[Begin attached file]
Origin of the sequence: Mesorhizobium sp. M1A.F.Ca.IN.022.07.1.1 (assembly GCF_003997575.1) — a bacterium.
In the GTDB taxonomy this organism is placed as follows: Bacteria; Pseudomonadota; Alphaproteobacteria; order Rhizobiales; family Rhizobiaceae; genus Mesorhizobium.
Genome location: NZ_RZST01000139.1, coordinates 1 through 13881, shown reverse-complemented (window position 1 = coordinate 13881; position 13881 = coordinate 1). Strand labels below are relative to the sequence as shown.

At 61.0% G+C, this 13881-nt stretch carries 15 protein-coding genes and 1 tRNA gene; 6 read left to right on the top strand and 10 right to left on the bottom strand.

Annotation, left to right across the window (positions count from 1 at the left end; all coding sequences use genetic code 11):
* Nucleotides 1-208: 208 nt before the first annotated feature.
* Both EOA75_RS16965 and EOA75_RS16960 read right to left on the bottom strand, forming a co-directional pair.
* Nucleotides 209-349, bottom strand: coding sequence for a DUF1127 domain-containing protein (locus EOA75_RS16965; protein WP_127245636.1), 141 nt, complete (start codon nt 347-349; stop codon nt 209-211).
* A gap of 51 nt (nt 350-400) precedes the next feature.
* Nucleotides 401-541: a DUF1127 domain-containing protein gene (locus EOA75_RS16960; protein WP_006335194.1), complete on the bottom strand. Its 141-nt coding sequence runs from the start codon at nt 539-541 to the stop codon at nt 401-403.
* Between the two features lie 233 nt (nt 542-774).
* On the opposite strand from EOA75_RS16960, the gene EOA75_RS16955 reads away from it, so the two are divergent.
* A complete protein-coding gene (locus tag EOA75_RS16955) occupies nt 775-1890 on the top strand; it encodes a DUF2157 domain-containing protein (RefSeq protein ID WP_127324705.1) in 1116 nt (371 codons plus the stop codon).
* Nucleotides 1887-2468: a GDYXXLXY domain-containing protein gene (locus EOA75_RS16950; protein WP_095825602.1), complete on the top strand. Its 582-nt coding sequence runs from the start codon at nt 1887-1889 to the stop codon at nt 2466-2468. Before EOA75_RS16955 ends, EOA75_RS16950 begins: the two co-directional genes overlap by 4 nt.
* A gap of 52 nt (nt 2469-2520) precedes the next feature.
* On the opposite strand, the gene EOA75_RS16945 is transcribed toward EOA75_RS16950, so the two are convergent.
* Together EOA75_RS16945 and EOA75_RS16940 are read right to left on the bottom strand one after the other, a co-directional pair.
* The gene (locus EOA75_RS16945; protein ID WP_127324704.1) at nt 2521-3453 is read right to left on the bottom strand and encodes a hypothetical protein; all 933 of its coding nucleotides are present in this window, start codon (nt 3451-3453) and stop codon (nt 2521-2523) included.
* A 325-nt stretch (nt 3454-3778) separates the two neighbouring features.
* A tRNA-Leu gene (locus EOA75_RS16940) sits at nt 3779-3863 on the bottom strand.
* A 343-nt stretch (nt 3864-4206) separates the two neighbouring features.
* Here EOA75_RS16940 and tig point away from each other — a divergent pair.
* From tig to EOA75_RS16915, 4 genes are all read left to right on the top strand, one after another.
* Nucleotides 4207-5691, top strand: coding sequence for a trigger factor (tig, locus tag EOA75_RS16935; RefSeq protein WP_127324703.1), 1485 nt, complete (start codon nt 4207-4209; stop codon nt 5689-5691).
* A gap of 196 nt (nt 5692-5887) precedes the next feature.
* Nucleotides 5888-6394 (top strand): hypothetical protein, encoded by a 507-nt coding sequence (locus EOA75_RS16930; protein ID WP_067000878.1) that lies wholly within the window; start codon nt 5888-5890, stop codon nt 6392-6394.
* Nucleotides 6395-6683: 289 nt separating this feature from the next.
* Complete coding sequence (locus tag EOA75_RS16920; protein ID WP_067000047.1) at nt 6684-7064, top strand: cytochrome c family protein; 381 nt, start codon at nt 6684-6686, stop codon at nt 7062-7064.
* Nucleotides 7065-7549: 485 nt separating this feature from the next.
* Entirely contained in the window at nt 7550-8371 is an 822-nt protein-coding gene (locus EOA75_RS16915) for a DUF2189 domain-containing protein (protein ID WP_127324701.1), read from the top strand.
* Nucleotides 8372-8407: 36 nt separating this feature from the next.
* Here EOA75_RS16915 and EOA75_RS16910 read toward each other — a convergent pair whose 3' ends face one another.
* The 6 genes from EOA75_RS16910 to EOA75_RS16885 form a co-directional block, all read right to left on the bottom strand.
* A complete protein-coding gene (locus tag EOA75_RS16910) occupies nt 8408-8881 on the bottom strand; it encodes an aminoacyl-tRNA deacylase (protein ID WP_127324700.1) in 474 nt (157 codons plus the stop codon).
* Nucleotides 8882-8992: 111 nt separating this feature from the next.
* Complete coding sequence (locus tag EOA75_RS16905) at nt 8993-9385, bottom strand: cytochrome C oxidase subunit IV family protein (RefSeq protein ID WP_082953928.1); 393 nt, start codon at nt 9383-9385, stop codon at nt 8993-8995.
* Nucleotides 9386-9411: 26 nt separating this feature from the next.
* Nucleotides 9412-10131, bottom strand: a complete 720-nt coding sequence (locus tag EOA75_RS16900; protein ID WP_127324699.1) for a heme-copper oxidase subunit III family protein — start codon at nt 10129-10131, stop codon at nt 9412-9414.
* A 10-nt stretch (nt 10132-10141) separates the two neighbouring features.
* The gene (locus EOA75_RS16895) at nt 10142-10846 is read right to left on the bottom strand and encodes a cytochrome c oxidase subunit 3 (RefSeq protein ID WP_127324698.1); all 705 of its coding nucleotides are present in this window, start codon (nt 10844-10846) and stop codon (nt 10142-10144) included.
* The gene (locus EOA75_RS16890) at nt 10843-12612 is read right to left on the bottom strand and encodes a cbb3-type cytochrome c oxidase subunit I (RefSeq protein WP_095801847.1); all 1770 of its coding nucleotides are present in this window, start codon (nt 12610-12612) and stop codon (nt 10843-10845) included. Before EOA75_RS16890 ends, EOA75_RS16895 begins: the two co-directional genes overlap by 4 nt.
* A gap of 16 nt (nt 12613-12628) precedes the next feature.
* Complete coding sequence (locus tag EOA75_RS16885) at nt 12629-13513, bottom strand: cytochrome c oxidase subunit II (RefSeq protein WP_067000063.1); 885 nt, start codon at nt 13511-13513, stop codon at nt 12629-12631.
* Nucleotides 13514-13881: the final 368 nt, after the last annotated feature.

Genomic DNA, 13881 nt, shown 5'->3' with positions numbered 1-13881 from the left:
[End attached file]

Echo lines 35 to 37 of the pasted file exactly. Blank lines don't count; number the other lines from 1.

* Nucleotides 8882-8992: 111 nt separating this feature from the next.
* Complete coding sequence (locus tag EOA75_RS16905) at nt 8993-9385, bottom strand: cytochrome C oxidase subunit IV family protein (RefSeq protein ID WP_082953928.1); 393 nt, start codon at nt 9383-9385, stop codon at nt 8993-8995.
* Nucleotides 9386-9411: 26 nt separating this feature from the next.